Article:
“When The Garden Was Eden” Opens Tribeca Film Festival 2014

 By Phil Johnson

New York is a sports town.  In every season of every year, folks pack the parks and the stadiums and the rinks and the arenas to cheer (mostly) for their local teams.

Michael Rapaport, director, When The Garden Was Eden.  Photo credit: Getty Images.

Michael Rapaport, director, When The Garden Was Eden. Photo credit: Getty Images.


But never did the city hop quite as much as in the late 1960’s – early 1970’s. It was a great time to be a New York sports fan.

First there were the Jets with brash young quarterback Joe Willie Namath upsetting Baltimore to win the Super Bowl in 1968. The “can’t anyone here play this game” Mets came from nowhere to win the World Series in 1969.

Then there were the Knicks – Oh! Those Knicks – a blend of talent, teamwork, drama, and a colorful cast of characters that won the championship of Pro Basketball in 1970 and 1973.

Now comes the great documentary film When the Garden was Eden, an unabashed love note from actor/director Michael Rapaport about the glory days of his hometown New York Knickerbockers and their championship seasons.

Tribeca/ESPN Sports Film Festival

The film premieres April 16, opening the festival as part of this year’s Tribeca/ESPN Sports Film Festival and is part of the network’s 30 for 30 documentary series and runs during Tribeca Film Festival, taking place April 16-27 in New York City.

When The Garden Was Eden offers a plateful of game action, behind the scenes looks, and conversations that recount those days and the people who made the Knicks special.

There is probably no more dramatic moment in the annals of pro basketball than when, after missing Game 6 with an injury, Willis Reed limps onto the court, just before tipoff for the final game of the championship series. He scores the first two baskets of the game and inspires the Knicks to their first NBA title since the league was founded in 1949.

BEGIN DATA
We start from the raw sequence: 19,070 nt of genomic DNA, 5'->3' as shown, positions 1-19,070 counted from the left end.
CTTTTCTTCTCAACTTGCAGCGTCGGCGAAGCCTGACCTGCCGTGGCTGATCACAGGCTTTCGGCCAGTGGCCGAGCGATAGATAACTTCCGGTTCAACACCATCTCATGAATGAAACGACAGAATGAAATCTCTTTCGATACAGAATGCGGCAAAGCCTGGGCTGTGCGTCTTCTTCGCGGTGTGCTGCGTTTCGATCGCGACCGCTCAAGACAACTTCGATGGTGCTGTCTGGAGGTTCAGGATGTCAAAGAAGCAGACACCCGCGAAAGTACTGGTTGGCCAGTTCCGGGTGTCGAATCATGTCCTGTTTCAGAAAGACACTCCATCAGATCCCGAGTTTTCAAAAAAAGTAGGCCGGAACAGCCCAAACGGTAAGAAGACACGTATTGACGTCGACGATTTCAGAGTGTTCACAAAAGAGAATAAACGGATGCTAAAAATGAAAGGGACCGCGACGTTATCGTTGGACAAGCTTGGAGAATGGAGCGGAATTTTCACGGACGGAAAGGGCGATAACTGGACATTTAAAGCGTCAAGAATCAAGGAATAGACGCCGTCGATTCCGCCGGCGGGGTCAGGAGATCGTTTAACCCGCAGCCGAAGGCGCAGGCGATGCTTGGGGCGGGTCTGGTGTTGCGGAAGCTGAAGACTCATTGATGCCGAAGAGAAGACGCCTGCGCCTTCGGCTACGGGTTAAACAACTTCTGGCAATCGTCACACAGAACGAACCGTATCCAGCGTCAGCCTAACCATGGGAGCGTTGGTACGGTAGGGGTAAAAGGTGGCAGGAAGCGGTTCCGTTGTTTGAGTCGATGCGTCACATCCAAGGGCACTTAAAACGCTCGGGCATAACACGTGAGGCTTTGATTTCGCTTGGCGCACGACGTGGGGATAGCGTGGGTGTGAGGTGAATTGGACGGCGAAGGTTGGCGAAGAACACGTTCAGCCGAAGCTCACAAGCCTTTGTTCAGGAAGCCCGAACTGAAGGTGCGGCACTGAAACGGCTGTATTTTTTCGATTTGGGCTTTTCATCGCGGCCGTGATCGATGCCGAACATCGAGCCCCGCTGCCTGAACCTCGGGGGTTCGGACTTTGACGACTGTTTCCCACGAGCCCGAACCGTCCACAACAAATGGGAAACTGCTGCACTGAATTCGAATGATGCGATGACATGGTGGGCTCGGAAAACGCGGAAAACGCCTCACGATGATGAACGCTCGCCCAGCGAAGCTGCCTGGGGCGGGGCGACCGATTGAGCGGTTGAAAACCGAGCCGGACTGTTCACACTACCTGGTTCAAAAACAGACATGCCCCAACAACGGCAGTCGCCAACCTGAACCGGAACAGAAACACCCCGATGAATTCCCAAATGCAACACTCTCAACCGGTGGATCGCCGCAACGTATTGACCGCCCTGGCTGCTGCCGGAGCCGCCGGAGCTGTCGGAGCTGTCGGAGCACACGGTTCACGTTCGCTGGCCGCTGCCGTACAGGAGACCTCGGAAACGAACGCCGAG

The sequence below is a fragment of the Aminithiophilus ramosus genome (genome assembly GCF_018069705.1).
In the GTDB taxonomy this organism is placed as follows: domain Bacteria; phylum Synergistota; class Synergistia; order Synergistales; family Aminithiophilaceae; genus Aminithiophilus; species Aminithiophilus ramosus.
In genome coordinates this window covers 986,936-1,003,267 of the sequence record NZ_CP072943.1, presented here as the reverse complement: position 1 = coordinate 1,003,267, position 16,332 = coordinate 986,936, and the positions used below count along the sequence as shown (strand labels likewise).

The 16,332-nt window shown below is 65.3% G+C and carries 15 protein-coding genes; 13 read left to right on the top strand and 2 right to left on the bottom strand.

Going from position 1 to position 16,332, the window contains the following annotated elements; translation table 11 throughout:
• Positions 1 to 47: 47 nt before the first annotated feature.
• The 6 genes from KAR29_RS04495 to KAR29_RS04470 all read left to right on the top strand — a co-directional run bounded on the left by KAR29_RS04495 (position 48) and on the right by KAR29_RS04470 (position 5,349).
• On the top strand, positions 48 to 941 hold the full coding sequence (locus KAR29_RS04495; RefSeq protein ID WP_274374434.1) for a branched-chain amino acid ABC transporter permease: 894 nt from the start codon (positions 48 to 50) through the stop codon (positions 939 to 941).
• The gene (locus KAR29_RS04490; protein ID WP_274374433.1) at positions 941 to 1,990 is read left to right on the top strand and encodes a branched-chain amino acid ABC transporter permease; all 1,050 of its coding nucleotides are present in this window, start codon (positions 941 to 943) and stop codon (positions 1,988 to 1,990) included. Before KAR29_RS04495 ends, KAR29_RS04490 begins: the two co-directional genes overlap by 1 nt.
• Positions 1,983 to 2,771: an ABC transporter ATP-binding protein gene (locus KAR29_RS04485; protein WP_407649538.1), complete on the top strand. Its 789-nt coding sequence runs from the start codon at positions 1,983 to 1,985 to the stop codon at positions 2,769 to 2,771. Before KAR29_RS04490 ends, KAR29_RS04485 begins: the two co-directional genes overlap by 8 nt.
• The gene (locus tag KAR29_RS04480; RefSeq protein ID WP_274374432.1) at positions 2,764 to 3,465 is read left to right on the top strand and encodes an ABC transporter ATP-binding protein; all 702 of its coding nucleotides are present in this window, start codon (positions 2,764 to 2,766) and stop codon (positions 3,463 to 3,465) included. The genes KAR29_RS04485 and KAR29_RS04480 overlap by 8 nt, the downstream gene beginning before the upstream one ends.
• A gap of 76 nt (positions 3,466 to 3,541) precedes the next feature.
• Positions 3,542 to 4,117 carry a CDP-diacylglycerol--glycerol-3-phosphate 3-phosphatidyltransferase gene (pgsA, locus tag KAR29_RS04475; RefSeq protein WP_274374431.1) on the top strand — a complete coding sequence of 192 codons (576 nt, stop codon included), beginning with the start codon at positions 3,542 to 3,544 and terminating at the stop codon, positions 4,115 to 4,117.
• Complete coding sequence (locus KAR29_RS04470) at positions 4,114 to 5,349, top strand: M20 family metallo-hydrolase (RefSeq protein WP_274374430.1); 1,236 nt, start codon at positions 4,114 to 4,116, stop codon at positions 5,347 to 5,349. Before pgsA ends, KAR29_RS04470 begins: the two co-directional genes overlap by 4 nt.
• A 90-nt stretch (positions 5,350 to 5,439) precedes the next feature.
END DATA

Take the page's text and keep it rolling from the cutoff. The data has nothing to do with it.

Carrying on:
The Rest of The Cast

In addition to team captain Reed, there is Walt “Clyde” Frazer whose style on and off the court made him a fan favorite;

A young Phil Jackson cools off in the New York Knicks locker room circa 1973.  From the Lens of George Kalinsky. © George Kalinsky.

A young Phil Jackson cools off in the New York Knicks locker room circa 1973. From the Lens of George Kalinsky. © George Kalinsky.

Dave DeBusschere who added a toughness to the team after being traded from Detroit; Dick Barnett with the leg-bending jump shot that every playground kid tried to copy; shaggy haired, coat hanger- shouldered Phil Jackson; and old college rivals “Dollar” Bill Bradley and Cazzie Russell, now teammates with the Knicks.

Under Coach Red Holzman

They were all great talents individually. But their skills were blended under the direction of coach Red Holzman. He harnessed their power and drive and brought a championship to a city where champions are celebrated from the neighborhood playgrounds to center court at Madison Square Garden.

May 10, 1973: New York Knicks Jerry Lucas, Walt "Clyde" Frazier, Willis Reed, Phil Jackson, and Bill Bradley celebrate after defeating the Knicks in Game 5 to win the NBA Championship at the LA Forum in Los Angeles, California.

From left to right: Jerry Lucas, Walt Frazier, Willis Reed, Phil Jackson & Bill Bradley celebrate after winning the 1973 NBA Title in five games against the Los Angeles Lakers. Photo credit: From the Lens of George Kalinsky. © George Kalinsky.

Now it is 1973. Cazzie Russell is gone but part of the team now are Earl “The Pearl” Monroe, the high dribbling showman who had been traded from Baltimore, and smooth frontcourt man Jerry Lucas who had distinctive recall skills like the ability to memorize all the numbers in a phone book. Henry Bibby and New York City playground legend Dean “The Dream” Meminger were now regulars too.

Winning was no longer a surprise. It was now an expectation. The Knicks beat the Celtics in Boston in the conference championship, then beat the Lakers in the finals to win their second title in four years.

But what timing for this great documentary film! Phil Jackson has just returned to New York as President of the Knickerbockers after coaching the Chicago Bulls and then the Los Angeles Lakers to multiple NBA championships.

New Yorkers are hoping there will be a sequel soon: When The Garden Was Eden II.

* Additional information and further details on the Festival can be found at http://www.tribecafilm.com.

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